Americans are increasingly choosing MBA programs at top business schools overseas, and particularly in Europe, says recent QS research. Although almost 80% of MBA applicants worldwide would consider studying in the States, a perceived lack of global awareness encourages some home-grown U.S. talent to seek new and different pastures.
“I wanted to get a more international worldview than the typical US school could offer,” says Eric King, an American full-time MBA student at top business school ESADE in Barcelona (Spain). King attended the QS World MBA Tour in New York to meet with admissions staff and alumni from ESADE as part of his business-school research. “Coupled with a strong passion for new experience, this is what led me to consider my MBA abroad,” he says. “I identified schools I felt would provide a similar academic challenge and degree equity as the top U.S. schools.”
American Kelly Longfield chose Cass Business School in London, motivated by a perceived lack of diversity in U.S. schools. “The U.S. is huge and our associations are more with Canada and South America,” she says. “Here, there is more access to the old world and emerging markets.”
Statistics reveal that American business schools have fewer international students than European competitors. The George W. Bush administration’s decision to slash H1-B visas to international students is partly responsible, though his successor has yet to confirm if he will move on reversing that decision. However, not all parties see a problem. Michael
Stepanek, MBA program director at UNC Chapel Hill’s Kenan-Flagler Business School, argues, “Naturally, it is our obligation to prepare graduates with skills appropriate for local markets, since recruiting organizations demand our students have local knowledge, applicable skills, and adaptable experience.”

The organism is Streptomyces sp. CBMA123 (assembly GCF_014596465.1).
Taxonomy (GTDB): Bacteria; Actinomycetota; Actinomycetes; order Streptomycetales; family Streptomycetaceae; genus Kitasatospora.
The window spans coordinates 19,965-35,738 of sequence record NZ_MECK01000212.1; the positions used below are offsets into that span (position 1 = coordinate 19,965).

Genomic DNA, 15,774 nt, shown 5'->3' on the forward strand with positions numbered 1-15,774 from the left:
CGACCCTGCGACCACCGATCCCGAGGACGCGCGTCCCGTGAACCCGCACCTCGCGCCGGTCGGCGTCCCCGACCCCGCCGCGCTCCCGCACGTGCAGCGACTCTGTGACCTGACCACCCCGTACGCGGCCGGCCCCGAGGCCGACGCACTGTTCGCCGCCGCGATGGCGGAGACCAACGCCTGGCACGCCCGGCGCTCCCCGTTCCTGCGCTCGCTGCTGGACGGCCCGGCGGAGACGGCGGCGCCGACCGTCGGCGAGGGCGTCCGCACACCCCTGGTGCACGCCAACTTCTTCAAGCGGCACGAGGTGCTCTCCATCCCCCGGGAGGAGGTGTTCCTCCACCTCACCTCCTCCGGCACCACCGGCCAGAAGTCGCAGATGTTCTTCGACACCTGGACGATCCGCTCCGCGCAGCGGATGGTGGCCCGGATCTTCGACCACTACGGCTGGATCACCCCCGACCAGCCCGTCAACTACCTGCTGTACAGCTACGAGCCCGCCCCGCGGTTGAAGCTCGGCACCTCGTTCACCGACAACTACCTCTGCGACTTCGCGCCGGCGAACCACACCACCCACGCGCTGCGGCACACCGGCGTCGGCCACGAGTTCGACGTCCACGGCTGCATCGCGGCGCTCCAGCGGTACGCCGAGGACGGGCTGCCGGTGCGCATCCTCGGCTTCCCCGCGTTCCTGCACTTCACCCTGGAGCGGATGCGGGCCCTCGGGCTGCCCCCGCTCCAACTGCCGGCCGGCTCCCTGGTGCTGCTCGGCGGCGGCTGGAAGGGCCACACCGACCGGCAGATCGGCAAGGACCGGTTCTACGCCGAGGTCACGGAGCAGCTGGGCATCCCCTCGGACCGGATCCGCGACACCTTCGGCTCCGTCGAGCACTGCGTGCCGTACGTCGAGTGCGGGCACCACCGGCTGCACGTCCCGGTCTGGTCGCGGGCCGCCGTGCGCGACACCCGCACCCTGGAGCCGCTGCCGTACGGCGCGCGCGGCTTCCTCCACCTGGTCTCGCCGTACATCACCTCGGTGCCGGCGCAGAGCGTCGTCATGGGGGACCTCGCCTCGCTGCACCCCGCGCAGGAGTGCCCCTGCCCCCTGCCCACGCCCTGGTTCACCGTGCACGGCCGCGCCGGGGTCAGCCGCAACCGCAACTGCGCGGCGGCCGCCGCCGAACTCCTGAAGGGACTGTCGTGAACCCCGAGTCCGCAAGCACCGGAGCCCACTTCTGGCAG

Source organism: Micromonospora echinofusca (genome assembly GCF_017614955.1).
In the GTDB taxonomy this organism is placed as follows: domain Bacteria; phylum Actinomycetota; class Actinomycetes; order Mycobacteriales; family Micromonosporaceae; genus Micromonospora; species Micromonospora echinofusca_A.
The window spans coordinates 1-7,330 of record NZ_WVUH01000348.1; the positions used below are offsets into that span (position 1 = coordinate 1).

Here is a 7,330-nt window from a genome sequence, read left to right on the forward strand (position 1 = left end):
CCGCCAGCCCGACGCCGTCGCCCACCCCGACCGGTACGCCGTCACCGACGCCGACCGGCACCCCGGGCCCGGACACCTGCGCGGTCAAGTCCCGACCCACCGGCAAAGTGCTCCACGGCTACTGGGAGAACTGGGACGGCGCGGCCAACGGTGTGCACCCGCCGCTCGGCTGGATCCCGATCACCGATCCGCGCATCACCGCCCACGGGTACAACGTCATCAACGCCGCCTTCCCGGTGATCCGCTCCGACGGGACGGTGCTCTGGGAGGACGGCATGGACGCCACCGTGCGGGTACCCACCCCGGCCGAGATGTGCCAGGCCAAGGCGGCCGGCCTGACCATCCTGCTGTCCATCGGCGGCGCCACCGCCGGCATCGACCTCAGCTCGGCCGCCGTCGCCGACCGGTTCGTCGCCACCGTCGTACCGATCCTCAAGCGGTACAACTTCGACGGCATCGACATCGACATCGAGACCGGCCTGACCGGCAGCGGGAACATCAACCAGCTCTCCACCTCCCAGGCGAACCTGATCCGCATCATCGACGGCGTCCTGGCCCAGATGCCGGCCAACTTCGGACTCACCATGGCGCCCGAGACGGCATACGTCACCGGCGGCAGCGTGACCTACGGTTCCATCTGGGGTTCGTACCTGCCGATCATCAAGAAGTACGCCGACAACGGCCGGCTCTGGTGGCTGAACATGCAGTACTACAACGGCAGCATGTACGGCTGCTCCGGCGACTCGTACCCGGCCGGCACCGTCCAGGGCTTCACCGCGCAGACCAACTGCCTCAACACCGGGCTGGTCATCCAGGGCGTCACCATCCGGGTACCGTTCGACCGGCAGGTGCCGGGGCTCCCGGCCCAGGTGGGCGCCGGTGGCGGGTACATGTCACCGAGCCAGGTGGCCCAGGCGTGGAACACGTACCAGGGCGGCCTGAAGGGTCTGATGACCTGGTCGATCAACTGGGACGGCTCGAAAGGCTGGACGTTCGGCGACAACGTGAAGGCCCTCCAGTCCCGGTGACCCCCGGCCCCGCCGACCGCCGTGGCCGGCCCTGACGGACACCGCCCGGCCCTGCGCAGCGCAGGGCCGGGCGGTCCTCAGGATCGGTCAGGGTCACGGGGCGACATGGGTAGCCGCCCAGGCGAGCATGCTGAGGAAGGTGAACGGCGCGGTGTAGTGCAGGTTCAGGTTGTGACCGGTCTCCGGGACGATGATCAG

Paul Danos, Dean of Tuck Business School at Dartmouth, suggests that American schools have a stronger global perspective than many believe. “If you ask international students why they came to a top U.S. MBA program, they would list many positives, including the broadening of their global perspectives,” he says. “The very best business schools in the world are all very global in their outlook, with some shading of interest and coverage toward the region in which the school is located.”
However there remain strong reasons why American students choose to study in Europe. The shorter program of one, as opposed to two-year MBA stints, allows students to return to careers more promptly, and at no expense to quality. Longfield notes, “The perception in the U.S. is that a one-year program is more for people sponsored by work, or who are older, and that the course is not so comprehensive. I realized it was normal in Europe, and that reputation and programs are very good. Wow, what they cram into a year.”
With the pound still weakened, the UK may now be even more attractive to US students than before. It seems that increasing numbers of Americans believe that the diversity and access to other markets offered by European schools, and the experience of living and studying overseas, may provide the best preparation for success in an increasingly global business environment.
Image courtesy of FT.com